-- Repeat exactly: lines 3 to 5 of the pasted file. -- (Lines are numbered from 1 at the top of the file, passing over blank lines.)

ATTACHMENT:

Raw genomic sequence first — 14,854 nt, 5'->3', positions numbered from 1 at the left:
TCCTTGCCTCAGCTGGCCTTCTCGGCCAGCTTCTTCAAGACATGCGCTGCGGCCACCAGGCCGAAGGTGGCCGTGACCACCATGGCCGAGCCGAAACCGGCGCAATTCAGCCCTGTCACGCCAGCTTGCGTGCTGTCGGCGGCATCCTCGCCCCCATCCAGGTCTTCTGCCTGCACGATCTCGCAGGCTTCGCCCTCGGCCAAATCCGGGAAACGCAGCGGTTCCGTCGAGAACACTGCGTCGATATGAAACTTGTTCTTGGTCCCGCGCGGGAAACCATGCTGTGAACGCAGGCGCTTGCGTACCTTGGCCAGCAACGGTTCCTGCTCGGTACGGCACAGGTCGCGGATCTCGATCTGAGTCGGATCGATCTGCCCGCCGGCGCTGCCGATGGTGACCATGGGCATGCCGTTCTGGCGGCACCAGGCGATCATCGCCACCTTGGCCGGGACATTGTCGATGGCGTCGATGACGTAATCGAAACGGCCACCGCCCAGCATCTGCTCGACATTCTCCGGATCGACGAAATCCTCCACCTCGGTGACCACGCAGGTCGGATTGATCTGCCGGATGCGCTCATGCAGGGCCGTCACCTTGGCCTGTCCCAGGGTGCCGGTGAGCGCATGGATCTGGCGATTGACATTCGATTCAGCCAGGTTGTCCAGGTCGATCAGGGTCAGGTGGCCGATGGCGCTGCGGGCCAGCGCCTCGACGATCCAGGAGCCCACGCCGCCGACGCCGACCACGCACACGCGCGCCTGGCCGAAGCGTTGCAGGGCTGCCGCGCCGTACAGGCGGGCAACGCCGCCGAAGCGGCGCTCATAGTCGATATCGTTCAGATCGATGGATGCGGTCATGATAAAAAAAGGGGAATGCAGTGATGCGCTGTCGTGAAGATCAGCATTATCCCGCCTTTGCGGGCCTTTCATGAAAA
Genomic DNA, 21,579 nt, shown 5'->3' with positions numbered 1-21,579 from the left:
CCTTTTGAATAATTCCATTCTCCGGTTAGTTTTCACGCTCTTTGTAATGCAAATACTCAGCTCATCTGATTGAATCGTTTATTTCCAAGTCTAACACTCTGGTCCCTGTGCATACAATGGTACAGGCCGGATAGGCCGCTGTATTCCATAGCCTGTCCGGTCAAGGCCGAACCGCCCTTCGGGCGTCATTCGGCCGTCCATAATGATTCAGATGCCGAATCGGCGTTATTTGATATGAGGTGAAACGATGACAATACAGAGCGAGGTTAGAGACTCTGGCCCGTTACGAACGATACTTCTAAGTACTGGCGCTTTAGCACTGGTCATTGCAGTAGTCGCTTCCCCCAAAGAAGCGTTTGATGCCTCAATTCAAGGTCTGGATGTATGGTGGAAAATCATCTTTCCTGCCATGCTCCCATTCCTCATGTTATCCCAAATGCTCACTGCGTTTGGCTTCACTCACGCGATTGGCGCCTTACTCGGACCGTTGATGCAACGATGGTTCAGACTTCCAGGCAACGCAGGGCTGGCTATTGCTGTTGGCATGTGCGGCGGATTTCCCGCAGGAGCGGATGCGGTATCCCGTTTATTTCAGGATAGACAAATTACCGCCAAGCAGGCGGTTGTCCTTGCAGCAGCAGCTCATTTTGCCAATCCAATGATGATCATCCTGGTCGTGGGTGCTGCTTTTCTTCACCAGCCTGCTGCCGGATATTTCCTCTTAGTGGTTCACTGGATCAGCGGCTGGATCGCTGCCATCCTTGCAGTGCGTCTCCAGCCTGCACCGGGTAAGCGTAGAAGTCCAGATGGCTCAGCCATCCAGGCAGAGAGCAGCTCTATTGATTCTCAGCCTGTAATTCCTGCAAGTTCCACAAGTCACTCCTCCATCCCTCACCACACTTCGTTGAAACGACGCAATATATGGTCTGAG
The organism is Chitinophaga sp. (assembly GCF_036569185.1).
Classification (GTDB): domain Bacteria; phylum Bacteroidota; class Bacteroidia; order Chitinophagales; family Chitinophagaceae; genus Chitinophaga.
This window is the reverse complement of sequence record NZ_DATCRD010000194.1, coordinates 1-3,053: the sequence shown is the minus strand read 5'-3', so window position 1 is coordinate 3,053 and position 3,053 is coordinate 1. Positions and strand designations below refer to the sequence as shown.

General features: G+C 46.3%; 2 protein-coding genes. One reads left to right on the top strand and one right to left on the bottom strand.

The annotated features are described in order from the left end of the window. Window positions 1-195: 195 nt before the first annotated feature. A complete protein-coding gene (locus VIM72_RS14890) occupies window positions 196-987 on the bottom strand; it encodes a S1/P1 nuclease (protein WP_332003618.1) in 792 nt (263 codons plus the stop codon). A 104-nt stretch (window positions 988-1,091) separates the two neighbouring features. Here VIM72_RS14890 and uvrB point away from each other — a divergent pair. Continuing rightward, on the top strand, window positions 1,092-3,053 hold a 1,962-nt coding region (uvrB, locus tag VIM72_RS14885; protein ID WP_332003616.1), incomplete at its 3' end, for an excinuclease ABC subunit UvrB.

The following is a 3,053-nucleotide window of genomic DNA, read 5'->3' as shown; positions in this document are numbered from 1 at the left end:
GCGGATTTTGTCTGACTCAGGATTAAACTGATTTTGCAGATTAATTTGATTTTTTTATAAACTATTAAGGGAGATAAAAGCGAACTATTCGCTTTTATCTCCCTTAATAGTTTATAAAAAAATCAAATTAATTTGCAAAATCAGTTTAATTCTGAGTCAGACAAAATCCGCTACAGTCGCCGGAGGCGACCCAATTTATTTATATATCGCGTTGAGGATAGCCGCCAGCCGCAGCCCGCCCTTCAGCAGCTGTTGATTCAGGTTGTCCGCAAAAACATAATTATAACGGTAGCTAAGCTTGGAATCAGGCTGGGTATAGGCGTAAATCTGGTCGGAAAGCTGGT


Genomic DNA, 21,579 nt, shown 5'->3' with positions numbered 1-21,579 from the left:
CCTTTTGAATAATTCCATTCTCCGGTTAGTTTTCACGCTCTTTGTAATGCAAATACTCAGCTCATCTGATTGAATCGTTTATTTCCAAGTCTAACACTCTGGTCCCTGTGCATACAATGGTACAGGCCGGATAGGCCGCTGTATTCCATAGCCTGTCCGGTCAAGGCCGAACCGCCCTTCGGGCGTCATTCGGCCGTCCATAATGATTCAGATGCCGAATCGGCGTTATTTGATATGAGGTGAAACGATGACAATACAGAGCGAGGTTAGAGACTCTGGCCCGTTACGAACGATACTTCTAAGTACTGGCGCTTTAGCACTGGTCATTGCAGTAGTCGCTTCCCCCAAAGAAGCGTTTGATGCCTCAATTCAAGGTCTGGATGTATGGTGGAAAATCATCTTTCCTGCCATGCTCCCATTCCTCATGTTATCCCAAATGCTCACTGCGTTTGGCTTCACTCACGCGATTGGCGCCTTACTCGGACCGTTGATGCAACGATGGTTCAGACTTCCAGGCAACGCAGGGCTGGCTATTGCTGTTGGCATGTGCGGCGGATTTCCCGCAGGAGCGGATGCGGTATCCCGTTTATTTCAGGATAGACAAATTACCGCCAAGCAGGCGGTTGTCCTTGCAGCAGCAGCTCATTTTGCCAATCCAATGATGATCATCCTGGTCGTGGGTGCTGCTTTTCTTCACCAGCCTGCTGCCGGATATTTCCTCTTAGTGGTTCACTGGATCAGCGGCTGGATCGCTGCCATCCTTGCAGTGCGTCTCCAGCCTGCACCGGGTAAGCGTAGAAGTCCAGATGGCTCAGCCATCCAGGCAGAGAGCAGCTCTATTGATTCTCAGCCTGTAATTCCTGCAAGTTCCACAAGTCACTCCTCCATCCCTCACCACACTTCGTTGAAACGACGCAATATATGGTCTGAG
The organism is Chitinophaga sp. (assembly GCF_036569185.1).